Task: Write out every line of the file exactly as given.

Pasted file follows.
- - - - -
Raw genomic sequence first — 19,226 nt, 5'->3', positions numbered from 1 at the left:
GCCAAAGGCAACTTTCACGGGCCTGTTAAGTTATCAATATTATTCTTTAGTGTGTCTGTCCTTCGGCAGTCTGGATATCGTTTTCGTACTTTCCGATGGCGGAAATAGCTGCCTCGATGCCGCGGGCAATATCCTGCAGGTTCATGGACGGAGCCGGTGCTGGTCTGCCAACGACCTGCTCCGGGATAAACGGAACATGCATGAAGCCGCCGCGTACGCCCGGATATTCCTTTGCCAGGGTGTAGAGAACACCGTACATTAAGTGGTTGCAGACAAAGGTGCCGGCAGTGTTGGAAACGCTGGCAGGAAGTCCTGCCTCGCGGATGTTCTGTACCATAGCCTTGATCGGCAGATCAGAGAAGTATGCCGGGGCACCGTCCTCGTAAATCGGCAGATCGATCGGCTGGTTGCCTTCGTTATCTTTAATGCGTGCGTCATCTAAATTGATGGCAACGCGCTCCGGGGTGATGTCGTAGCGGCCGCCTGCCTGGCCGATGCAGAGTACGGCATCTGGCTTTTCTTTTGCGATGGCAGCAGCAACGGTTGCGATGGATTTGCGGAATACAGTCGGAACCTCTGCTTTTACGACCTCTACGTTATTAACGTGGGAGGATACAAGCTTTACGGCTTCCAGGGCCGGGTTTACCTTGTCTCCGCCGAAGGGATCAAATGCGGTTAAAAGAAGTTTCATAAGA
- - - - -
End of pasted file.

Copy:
Raw genomic sequence first — 19,226 nt, 5'->3', positions numbered from 1 at the left:
GCCAAAGGCAACTTTCACGGGCCTGTTAAGTTATCAATATTATTCTTTAGTGTGTCTGTCCTTCGGCAGTCTGGATATCGTTTTCGTACTTTCCGATGGCGGAAATAGCTGCCTCGATGCCGCGGGCAATATCCTGCAGGTTCATGGACGGAGCCGGTGCTGGTCTGCCAACGACCTGCTCCGGGATAAACGGAACATGCATGAAGCCGCCGCGTACGCCCGGATATTCCTTTGCCAGGGTGTAGAGAACACCGTACATTAAGTGGTTGCAGACAAAGGTGCCGGCAGTGTTGGAAACGCTGGCAGGAAGTCCTGCCTCGCGGATGTTCTGTACCATAGCCTTGATCGGCAGATCAGAGAAGTATGCCGGGGCACCGTCCTCGTAAATCGGCAGATCGATCGGCTGGTTGCCTTCGTTATCTTTAATGCGTGCGTCATCTAAATTGATGGCAACGCGCTCCGGGGTGATGTCGTAGCGGCCGCCTGCCTGGCCGATGCAGAGTACGGCATCTGGCTTTTCTTTTGCGATGGCAGCAGCAACGGTTGCGATGGATTTGCGGAATACAGTCGGAACCTCTGCTTTTACGACCTCTACGTTATTAACGTGGGAGGATACAAGCTTTACGGCTTCCAGGGCCGGGTTTACCTTGTCTCCGCCGAAGGGATCAAATGCGGTTAAAAGAAGTTTCATAAGA